Located in northeastern Seminole County, Cromwell is situated on State Highway 56, one mile south of State Highway 99A. Muskogee oilman Joe I. Cromwell bought land near the Bruner Number One oil well, in the Greater Seminole Field and platted the original township in 1923. The oil-boom town exploded to a population of thousands in a matter of weeks. A post office was established on May 17, 1924. The lawless community soon earned the nickname "Cromwell the Wicked," and legendary lawman William "Bill" Tilghman was asked to come out of retirement at age seventy to establish law and order.
During the 1920s approximately 150 businesses sold illegal moonshine whiskey and narcotics to the surrounding area. A drive to shut down these establishments caused the permanent closing of approximately seventy. However, the illegal drug trade was still embedded in the community because Wiley Lynn, a federal revenue agent, was linked to mobster Arnold Killian. Drugs were flown in from Mexico and dropped outside of town to be picked up and distributed by local moonshiners.
On November 1, 1924, Lynn, accompanied by brothel owner Rose Lutke, drove into Cromwell and parked across the street from Ma Murphy's dance hall and café. Lynn discharged his pistol in the middle of the street, bringing Tilghman and Deputy Hugh Sawyer out of the café. Tilghman grabbed Lynn's wrist and pressed his own handgun into Lynn's ribs. Tilghman instructed Sawyer to remove Lynn's gun. As soon as the gun was removed from Lynn's hand, Tilghman released his hold on him. Lynn then retrieved another handgun from his jacket pocket, fired, and mortally wounded Tilghman.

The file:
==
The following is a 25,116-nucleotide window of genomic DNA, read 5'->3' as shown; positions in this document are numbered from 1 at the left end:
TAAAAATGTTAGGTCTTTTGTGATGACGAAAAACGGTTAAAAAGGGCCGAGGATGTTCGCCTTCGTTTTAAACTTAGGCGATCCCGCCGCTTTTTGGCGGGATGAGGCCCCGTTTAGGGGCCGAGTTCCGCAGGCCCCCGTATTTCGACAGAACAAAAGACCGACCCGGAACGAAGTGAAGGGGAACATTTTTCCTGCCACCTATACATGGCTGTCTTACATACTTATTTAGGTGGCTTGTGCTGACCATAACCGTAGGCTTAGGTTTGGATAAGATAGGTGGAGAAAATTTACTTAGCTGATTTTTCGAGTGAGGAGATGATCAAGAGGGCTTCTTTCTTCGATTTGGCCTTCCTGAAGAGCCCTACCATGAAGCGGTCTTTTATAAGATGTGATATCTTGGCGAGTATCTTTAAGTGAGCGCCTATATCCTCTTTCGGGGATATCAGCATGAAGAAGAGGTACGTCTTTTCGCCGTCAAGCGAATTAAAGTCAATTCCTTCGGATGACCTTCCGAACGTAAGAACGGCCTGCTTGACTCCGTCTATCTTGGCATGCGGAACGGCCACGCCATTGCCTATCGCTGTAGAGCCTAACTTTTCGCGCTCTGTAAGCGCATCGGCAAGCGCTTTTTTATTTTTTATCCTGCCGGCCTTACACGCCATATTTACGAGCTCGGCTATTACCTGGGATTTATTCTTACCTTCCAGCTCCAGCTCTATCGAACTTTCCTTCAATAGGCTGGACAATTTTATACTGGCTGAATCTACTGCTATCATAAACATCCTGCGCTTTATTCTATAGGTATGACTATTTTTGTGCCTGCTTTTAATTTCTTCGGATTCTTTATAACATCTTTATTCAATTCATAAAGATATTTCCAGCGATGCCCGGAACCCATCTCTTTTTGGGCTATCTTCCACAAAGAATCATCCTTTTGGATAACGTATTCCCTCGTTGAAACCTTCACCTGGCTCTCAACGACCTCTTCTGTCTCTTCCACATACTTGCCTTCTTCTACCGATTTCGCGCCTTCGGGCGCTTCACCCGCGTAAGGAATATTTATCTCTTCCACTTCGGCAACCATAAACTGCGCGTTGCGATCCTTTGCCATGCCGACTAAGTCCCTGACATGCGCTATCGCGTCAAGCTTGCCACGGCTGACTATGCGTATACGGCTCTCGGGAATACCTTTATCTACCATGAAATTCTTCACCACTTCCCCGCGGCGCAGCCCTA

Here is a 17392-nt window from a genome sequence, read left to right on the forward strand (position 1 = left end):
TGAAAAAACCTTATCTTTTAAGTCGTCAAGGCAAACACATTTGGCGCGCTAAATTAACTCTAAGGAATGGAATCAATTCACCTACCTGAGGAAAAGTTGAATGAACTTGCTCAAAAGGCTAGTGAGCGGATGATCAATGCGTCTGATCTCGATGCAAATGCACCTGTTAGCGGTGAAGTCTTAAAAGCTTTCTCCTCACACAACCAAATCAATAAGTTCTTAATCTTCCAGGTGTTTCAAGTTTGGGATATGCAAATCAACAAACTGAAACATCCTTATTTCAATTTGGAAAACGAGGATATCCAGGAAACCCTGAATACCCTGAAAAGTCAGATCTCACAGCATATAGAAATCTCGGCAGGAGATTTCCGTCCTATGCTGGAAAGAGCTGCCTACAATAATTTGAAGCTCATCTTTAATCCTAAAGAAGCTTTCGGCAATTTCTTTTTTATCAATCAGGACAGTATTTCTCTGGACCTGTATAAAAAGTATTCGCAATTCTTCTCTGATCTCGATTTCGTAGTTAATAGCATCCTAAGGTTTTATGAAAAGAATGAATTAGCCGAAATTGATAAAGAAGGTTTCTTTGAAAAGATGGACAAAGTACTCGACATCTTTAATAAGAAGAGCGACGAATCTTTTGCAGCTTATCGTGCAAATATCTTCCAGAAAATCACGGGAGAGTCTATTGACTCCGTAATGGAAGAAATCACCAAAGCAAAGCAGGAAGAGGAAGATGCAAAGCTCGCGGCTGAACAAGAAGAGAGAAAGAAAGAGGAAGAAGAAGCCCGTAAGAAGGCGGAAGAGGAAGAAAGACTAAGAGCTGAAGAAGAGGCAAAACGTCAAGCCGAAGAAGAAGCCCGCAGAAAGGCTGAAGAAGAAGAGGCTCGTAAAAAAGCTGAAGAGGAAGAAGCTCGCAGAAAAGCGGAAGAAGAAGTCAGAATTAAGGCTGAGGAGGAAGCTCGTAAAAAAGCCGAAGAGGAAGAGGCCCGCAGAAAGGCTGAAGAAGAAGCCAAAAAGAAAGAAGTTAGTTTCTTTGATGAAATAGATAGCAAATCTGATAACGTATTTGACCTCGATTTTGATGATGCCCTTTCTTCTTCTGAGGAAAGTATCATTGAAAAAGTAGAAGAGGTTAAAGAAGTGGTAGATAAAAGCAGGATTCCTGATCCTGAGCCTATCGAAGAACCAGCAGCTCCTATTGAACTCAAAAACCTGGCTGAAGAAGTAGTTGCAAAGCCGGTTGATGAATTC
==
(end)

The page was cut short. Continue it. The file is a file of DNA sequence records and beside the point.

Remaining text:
Shortly after Tilghman's death a fire burned the business district. With the oil boom declining, only a few legitimate businesses and churches were rebuilt to serve a surrounding agricultural community. In 1930 population stood at 249 and peaked at 451 in 1940. At the turn of the twenty-first century Cromwell had 265 residents, and in 2010 the number rose to 286. The Bill Tilghman Celebration was held annually on the second Saturday in October, and a marble marker in the city park commemorated the location where the lawman paid the ultimate price for Cromwell's citizens.
See also: SETTLEMENT PATTERNS
"Cromwell," Vertical File, Research Division, Oklahoma Historical Society, Oklahoma City.
Louise Welsh, Willa Mae Townes, and John W. Morris, A History of the Greater Seminole Oil Field (Oklahoma City: Oklahoma Heritage Association, 1981).
Wewoka (Oklahoma) Capital Democrat, 15 May 1924.
The following (as per The Chicago Manual of Style, 17th edition) is the preferred citation for articles:
Penny Veitenheimer, “Cromwell,” The Encyclopedia of Oklahoma History and Culture, https://www.okhistory.org/publications/enc/entry.php?entry=CR014.
© Oklahoma Historical Society.